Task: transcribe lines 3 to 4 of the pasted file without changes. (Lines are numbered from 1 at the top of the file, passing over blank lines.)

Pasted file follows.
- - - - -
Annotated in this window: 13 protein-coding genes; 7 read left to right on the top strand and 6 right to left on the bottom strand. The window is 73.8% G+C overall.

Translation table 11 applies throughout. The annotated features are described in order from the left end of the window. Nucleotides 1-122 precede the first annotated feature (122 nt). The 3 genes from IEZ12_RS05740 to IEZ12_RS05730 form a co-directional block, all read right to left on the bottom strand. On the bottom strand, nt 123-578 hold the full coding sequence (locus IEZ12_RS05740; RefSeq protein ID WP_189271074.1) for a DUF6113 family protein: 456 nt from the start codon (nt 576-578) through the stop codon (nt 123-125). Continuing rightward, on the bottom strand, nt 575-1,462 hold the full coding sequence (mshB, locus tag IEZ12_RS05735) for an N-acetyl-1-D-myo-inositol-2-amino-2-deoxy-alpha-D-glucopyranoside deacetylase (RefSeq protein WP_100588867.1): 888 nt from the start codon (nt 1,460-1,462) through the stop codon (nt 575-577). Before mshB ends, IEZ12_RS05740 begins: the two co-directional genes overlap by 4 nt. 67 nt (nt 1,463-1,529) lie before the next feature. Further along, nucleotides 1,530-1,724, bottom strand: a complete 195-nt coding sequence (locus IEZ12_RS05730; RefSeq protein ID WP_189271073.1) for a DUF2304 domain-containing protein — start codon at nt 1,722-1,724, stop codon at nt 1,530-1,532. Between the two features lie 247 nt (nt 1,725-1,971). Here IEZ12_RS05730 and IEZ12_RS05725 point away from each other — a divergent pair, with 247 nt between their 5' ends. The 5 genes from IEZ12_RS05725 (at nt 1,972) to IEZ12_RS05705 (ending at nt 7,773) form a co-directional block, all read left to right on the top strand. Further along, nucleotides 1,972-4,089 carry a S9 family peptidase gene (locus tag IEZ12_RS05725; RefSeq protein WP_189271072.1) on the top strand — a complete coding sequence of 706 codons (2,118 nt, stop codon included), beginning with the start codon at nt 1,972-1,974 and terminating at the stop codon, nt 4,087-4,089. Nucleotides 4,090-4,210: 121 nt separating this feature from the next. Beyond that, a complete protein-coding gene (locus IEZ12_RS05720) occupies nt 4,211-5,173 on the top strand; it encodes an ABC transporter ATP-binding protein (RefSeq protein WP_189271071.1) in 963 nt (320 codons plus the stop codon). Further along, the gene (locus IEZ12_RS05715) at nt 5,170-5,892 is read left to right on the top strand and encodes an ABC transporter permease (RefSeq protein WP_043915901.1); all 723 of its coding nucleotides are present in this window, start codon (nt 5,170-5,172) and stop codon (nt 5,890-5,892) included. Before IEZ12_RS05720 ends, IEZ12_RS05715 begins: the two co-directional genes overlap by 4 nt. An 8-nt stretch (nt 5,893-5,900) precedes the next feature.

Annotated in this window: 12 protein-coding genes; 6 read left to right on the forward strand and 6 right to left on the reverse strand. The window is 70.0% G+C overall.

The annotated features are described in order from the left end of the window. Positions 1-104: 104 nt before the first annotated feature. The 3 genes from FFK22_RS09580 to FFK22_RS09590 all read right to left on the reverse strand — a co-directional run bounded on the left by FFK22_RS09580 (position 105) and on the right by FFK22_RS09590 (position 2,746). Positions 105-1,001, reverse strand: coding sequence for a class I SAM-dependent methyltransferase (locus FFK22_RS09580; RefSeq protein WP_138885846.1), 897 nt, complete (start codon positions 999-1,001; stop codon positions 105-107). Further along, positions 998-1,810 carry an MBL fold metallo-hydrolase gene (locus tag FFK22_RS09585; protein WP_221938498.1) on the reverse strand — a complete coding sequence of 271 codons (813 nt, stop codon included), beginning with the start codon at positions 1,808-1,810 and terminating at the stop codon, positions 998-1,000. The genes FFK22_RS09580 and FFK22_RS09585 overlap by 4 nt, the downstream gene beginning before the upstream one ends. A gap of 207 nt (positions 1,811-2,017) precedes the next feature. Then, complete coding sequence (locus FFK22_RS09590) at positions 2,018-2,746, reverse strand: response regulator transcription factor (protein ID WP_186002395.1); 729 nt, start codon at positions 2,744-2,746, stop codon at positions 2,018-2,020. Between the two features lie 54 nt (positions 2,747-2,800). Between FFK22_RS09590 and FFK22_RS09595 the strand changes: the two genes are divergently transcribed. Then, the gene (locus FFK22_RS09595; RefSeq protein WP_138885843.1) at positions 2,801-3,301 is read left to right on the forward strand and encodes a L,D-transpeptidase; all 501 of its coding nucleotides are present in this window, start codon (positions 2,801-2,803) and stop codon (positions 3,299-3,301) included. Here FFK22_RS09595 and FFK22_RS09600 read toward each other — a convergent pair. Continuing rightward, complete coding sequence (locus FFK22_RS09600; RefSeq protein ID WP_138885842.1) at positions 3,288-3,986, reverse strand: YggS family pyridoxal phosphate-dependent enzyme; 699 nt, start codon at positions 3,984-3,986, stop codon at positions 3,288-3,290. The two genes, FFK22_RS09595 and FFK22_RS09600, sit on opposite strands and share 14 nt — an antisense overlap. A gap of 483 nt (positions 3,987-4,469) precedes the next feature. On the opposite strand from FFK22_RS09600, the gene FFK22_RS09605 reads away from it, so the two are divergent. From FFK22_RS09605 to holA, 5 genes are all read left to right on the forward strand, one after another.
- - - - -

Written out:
Annotated in this window: 12 protein-coding genes; 6 read left to right on the forward strand and 6 right to left on the reverse strand. The window is 70.0% G+C overall.

The annotated features are described in order from the left end of the window. Positions 1-104: 104 nt before the first annotated feature. The 3 genes from FFK22_RS09580 to FFK22_RS09590 all read right to left on the reverse strand — a co-directional run bounded on the left by FFK22_RS09580 (position 105) and on the right by FFK22_RS09590 (position 2,746). Positions 105-1,001, reverse strand: coding sequence for a class I SAM-dependent methyltransferase (locus FFK22_RS09580; RefSeq protein WP_138885846.1), 897 nt, complete (start codon positions 999-1,001; stop codon positions 105-107). Further along, positions 998-1,810 carry an MBL fold metallo-hydrolase gene (locus tag FFK22_RS09585; protein WP_221938498.1) on the reverse strand — a complete coding sequence of 271 codons (813 nt, stop codon included), beginning with the start codon at positions 1,808-1,810 and terminating at the stop codon, positions 998-1,000. The genes FFK22_RS09580 and FFK22_RS09585 overlap by 4 nt, the downstream gene beginning before the upstream one ends. A gap of 207 nt (positions 1,811-2,017) precedes the next feature. Then, complete coding sequence (locus FFK22_RS09590) at positions 2,018-2,746, reverse strand: response regulator transcription factor (protein ID WP_186002395.1); 729 nt, start codon at positions 2,744-2,746, stop codon at positions 2,018-2,020. Between the two features lie 54 nt (positions 2,747-2,800). Between FFK22_RS09590 and FFK22_RS09595 the strand changes: the two genes are divergently transcribed. Then, the gene (locus FFK22_RS09595; RefSeq protein WP_138885843.1) at positions 2,801-3,301 is read left to right on the forward strand and encodes a L,D-transpeptidase; all 501 of its coding nucleotides are present in this window, start codon (positions 2,801-2,803) and stop codon (positions 3,299-3,301) included. Here FFK22_RS09595 and FFK22_RS09600 read toward each other — a convergent pair. Continuing rightward, complete coding sequence (locus FFK22_RS09600; RefSeq protein ID WP_138885842.1) at positions 3,288-3,986, reverse strand: YggS family pyridoxal phosphate-dependent enzyme; 699 nt, start codon at positions 3,984-3,986, stop codon at positions 3,288-3,290. The two genes, FFK22_RS09595 and FFK22_RS09600, sit on opposite strands and share 14 nt — an antisense overlap. A gap of 483 nt (positions 3,987-4,469) precedes the next feature. On the opposite strand from FFK22_RS09600, the gene FFK22_RS09605 reads away from it, so the two are divergent. From FFK22_RS09605 to holA, 5 genes are all read left to right on the forward strand, one after another.